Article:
Louisiana’s approach may be an attempt to further scrutinize access to abortion in the state. Physicians in states with “shield laws” that protect providers from out-of-state subpoenas may still be prescribing these medications via telehealth into restrictive states despite harsh penalties within restrictive states.[19] While a battle between states seeking to restrict access to abortion and states with shield laws may be coming, for the time being, providers in states with shield laws must only operate in a manner that complies with their states’ laws to avail themselves of the protection and would not need to abide by the additional restrictions Louisiana poses on mifepristone and misoprostol to prescribe these medicines from their state. Nevertheless, the new law could also be copied by other states seeking to further restrict access to medication abortion and to target possession of the drug in particular.   EBG will continue to monitor changes in the post-Dobbs landscape.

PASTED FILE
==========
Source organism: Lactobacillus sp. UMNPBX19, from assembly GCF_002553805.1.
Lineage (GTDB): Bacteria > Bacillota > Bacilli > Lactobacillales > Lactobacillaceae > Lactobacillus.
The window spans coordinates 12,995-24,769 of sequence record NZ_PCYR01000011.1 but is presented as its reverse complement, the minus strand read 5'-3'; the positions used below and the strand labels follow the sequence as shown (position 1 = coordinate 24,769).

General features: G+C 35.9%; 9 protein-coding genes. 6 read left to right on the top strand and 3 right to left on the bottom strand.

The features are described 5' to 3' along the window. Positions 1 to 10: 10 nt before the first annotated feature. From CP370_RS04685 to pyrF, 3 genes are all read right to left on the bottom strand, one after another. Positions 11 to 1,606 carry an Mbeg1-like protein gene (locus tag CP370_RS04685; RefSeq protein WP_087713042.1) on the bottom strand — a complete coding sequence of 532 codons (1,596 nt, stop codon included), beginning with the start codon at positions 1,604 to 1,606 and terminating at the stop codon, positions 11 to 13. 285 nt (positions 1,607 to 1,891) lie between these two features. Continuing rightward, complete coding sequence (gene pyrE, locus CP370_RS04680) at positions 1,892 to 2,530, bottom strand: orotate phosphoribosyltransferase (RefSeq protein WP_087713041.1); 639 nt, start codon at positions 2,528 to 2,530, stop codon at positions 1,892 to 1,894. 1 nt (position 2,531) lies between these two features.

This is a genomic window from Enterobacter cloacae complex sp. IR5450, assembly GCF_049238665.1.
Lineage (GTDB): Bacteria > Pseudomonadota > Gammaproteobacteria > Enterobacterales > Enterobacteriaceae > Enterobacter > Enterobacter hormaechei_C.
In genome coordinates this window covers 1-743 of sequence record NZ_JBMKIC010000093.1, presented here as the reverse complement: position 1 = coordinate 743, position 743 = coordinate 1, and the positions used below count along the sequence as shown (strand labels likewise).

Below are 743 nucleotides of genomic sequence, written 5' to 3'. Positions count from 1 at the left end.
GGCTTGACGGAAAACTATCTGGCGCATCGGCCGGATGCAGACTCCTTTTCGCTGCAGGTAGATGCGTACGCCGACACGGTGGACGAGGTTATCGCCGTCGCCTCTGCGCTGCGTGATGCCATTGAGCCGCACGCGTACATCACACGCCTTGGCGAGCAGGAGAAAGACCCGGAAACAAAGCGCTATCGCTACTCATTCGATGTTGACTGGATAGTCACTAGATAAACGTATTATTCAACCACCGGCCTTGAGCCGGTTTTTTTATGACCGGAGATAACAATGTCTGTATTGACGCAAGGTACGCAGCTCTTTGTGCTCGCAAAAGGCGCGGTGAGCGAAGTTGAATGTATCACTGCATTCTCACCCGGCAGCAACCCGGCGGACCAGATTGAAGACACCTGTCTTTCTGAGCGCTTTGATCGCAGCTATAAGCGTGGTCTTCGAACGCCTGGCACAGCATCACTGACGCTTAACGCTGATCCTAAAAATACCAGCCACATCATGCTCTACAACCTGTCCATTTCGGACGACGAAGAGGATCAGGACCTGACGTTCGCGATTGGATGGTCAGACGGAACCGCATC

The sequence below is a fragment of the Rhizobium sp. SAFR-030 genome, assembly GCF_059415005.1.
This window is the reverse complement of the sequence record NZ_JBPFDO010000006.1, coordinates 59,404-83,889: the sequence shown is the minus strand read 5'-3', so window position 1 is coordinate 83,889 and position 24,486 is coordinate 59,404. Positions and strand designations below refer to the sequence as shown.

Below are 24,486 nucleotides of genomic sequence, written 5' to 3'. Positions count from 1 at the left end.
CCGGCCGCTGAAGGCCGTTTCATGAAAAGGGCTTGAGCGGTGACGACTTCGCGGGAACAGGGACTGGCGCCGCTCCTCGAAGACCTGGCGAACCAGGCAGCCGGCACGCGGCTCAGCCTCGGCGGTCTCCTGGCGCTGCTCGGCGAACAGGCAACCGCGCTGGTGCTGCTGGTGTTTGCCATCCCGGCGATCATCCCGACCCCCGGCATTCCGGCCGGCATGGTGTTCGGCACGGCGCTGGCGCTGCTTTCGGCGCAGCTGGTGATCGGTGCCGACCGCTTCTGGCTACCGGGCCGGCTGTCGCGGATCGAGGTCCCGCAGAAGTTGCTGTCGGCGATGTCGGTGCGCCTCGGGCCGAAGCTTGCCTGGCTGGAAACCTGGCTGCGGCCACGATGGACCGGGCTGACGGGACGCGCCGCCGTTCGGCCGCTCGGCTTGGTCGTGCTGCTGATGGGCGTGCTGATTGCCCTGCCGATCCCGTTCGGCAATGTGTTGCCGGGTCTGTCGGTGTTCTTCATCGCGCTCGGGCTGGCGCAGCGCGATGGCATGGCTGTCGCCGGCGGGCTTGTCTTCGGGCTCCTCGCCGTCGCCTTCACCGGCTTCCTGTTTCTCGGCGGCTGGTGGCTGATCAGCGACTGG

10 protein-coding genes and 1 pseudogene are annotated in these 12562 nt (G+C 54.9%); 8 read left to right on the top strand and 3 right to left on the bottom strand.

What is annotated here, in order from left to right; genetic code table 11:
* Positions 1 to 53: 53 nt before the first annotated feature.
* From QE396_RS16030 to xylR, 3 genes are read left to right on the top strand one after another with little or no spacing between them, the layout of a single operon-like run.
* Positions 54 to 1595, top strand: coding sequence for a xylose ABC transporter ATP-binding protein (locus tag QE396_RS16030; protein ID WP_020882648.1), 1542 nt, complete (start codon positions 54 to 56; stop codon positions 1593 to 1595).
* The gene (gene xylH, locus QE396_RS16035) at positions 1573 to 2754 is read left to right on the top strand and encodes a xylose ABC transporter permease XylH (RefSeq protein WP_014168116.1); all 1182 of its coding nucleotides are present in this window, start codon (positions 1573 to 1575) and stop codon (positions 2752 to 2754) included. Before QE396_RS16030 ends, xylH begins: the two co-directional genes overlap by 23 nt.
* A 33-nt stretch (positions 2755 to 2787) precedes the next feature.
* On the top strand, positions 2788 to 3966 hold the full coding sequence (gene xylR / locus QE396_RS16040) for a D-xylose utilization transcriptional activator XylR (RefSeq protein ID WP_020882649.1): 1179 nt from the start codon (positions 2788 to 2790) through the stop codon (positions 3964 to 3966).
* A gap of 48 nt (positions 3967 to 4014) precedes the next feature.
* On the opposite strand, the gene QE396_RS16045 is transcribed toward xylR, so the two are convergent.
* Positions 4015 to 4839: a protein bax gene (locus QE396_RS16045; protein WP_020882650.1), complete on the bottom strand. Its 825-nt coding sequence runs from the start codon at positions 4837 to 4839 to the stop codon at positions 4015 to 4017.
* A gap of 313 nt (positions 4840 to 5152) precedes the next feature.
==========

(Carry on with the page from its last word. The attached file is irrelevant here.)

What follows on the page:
[1] See, e.g., La. Stat. Ann. § 14:87.1(2)(a) (“‘Abortion-inducing drug’ means any drug or chemical, or any combination of drugs or chemicals, or any other substance when used with the intent to cause an abortion, including but not limited to RU-486, the Mifeprex regimen, misoprostol (Cytotec), or methotrexate.”); see also Tx Health & S. § 171.061(2) (“‘Abortion-inducing drug’ means a drug, a medicine, or any other substance, including a regimen of two or more drugs, medicines, or substances, prescribed, dispensed, or administered with the intent of terminating a clinically diagnosable pregnancy of a woman and with knowledge that the termination will, with reasonable likelihood, cause the death of the woman's unborn child. The term includes off-label use of drugs, medicines, or other substances known to have abortion-inducing properties that are prescribed, dispensed, or administered with the intent of causing an abortion, including the Mifeprex regimen, misoprostol (Cytotec), and methotrexate. The term does not include a drug, medicine, or other substance that may be known to cause an abortion but is prescribed, dispensed, or administered for other medical reasons.”) (emphasis added).